This post is duplicated from my Linkedin publications today. It self-references this site, of course, but for expediency, I have copied it whole here. Exciting news!
If you’ve been following me in recent months, you’ll know I’ve spent quite some time on customersupportleaders.com. I love all the opportunities it has given me to start interesting conversations around customer support, technical support, leadership and service. My interview series with inspirational customer support leaders from all manner of organisations has proved incredibly popular. This brand has a lot of potential, and it’s something I want to continue to explore.
So, today, I’m excited announce the Customer Support Leaders podcast!
And, since I’ve been talking about this for a couple of weeks with a few friends and colleagues, I’ve had lots of questions, and suggestions to blog the journey to getting this new venture up and running.
I’d like to answer the main “5 Ws and 1 H” questions about it, over the course of a few posts.
First – “Why?”
I first started to think about a podcast in April 2019. I was about to attend the Customer Experience Expo in London, and thought I might get the opportunity to speak to lots of interesting people. Interesting people, talking about the industry I love and thrive in.
I wanted to record and share all I learned and heard. But how? Conversations and interviews seemed the way to go. They were a fast way to not only gather information and opinion, but also to give others the opportunity to hear it direct from the source, unfiltered. So, as I explored what I might do with some recordings, a podcast seemed the way to go. I went shopping.
For improved audio in a crowded conference hall, while aiming to keep things simple, I bought a little mic for my iPhone. It’s super easy to use, and I can keep it knocking around the bottom of most bags I carry. I also bought a battery case for my phone, since the mic runs down the phone power a little quickly, and I wanted to be able to go the distance without worrying about charge levels. And off I went to the conference.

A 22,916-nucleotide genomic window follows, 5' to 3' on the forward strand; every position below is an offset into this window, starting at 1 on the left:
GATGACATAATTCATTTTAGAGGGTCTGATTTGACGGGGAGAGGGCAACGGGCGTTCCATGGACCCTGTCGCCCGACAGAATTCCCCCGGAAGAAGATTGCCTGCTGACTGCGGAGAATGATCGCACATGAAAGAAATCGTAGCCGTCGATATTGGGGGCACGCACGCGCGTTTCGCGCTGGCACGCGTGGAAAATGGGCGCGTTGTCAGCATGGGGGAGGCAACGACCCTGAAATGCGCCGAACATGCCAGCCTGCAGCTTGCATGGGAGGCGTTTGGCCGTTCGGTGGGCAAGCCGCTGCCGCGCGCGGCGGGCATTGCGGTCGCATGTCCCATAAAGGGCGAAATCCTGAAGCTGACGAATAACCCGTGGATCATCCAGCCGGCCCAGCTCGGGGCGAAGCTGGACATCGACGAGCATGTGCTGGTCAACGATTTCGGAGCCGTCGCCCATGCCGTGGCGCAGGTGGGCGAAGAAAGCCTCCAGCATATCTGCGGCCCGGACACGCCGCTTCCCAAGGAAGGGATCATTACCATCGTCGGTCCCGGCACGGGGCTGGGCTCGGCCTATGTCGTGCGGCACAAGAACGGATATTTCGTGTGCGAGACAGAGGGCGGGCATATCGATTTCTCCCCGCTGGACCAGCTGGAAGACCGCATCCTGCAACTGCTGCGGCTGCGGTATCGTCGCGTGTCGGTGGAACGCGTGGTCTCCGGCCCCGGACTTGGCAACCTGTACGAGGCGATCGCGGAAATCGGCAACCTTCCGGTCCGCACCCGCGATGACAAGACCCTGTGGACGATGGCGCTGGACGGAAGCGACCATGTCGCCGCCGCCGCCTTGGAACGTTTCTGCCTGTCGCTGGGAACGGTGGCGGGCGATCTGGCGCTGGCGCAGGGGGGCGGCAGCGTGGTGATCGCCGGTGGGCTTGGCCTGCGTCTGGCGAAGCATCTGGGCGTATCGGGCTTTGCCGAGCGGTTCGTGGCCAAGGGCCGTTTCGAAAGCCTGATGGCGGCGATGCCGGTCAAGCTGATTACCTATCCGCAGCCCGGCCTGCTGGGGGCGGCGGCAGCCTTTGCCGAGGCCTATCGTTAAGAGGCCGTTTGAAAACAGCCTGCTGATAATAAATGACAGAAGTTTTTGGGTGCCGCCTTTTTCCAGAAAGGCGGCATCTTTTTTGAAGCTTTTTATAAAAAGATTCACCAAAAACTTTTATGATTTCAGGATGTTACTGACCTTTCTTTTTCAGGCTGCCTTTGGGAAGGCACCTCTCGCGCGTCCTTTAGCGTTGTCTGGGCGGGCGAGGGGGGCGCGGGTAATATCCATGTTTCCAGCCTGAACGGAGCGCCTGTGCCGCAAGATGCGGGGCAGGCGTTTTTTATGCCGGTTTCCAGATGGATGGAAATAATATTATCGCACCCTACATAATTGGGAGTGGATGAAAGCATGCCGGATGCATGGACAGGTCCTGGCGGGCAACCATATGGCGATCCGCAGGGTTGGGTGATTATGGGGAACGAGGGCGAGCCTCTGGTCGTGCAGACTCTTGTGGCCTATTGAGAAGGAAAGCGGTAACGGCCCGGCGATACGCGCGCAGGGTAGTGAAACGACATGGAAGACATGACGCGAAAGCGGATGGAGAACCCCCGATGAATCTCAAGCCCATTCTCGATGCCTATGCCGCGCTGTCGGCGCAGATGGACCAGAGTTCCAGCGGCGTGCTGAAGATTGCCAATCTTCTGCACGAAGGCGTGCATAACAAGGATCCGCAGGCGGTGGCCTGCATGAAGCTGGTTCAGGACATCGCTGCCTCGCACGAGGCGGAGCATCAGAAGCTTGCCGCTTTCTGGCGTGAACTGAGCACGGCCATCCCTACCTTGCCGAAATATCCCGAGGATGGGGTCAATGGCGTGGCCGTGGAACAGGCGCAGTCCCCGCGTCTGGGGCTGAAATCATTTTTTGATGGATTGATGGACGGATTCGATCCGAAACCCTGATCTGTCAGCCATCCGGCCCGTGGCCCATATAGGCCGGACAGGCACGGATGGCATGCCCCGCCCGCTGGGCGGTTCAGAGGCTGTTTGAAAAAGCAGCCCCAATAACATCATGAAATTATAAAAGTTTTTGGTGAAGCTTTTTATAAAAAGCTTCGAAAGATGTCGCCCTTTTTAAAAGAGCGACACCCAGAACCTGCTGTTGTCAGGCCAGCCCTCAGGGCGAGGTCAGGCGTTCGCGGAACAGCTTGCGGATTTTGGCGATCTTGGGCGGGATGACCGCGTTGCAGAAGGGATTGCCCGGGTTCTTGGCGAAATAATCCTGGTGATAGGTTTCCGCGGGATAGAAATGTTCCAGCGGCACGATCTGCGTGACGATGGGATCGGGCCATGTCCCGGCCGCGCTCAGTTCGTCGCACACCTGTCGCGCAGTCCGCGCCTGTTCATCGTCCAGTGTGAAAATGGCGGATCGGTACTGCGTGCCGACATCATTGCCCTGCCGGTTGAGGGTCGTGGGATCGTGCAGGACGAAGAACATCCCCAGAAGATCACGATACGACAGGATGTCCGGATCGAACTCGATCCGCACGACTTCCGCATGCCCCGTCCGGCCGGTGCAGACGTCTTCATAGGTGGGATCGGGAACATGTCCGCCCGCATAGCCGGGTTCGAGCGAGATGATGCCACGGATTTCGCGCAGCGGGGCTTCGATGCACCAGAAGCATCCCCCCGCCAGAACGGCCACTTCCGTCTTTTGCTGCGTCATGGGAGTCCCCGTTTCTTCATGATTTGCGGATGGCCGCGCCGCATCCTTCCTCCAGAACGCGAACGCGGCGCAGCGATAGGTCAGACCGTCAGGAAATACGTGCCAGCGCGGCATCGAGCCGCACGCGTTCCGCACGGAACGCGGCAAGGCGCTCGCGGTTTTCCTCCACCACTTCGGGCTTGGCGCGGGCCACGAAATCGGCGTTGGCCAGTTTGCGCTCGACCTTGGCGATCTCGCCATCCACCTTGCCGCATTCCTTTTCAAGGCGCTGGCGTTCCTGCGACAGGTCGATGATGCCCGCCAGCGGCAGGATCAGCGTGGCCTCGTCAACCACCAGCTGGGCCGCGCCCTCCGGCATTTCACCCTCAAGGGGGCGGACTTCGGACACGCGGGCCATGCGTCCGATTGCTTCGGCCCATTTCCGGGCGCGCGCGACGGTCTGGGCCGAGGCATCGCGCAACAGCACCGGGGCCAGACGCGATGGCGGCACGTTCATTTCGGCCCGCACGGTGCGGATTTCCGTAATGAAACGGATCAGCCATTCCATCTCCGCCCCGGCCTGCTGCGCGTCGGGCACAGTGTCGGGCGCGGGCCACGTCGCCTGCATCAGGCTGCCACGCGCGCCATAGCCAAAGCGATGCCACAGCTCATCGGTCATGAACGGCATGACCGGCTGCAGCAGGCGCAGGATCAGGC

There was a problem, though, in that I got so caught up in the day, in the conversations, and in the sheer scale of the event, that I did not once take the mic out my bag and record a conversation! Part of the problem was, that while I’d had all these intentions, I lacked focus. I was definitely making great connections, and learning lots about AI, CX, and CRMs, but I most definitely didn’t find a cohesive thread on the fly. All I really got (aside from a couple of exceptions), was a bunch of literature, and some introductions.
I did manage to reconnect with a lot of folks after the event, and in the followup I have learned infinitely more than I did on the day.
Then life took over for a few months, and the thoughts of a podcast receded as I started to focus on other parts of my business and career. Over the summer I built customersupportleaders.com, and revisited the idea of interviews again. I’ve met so many CS Leaders over the last couple of years, that I wanted to gather their stories together. I approached a few, figured out what I wanted to ask them, and kept the format textual so that it fitted into the website easily.
As I said, they’ve been popular. But, not everyone has time or access to text interviews. One media format doesn’t suit all. And, now that I’m more comfortable interviewing, it seems a good time to play with how I deliver those interviews. And so, that returns me to the podcast idea.
I’m an avid podcast listener myself. I listen to everything from history to current affairs to business to language to science to psychology to personal development. It’s such a great way to deliver interviews to a wider, or different audience. I’m sure it’ll be fun, too!
So that’s the aim.
I’m writing this as I develop the idea, and I’ll answer another question or two in another post.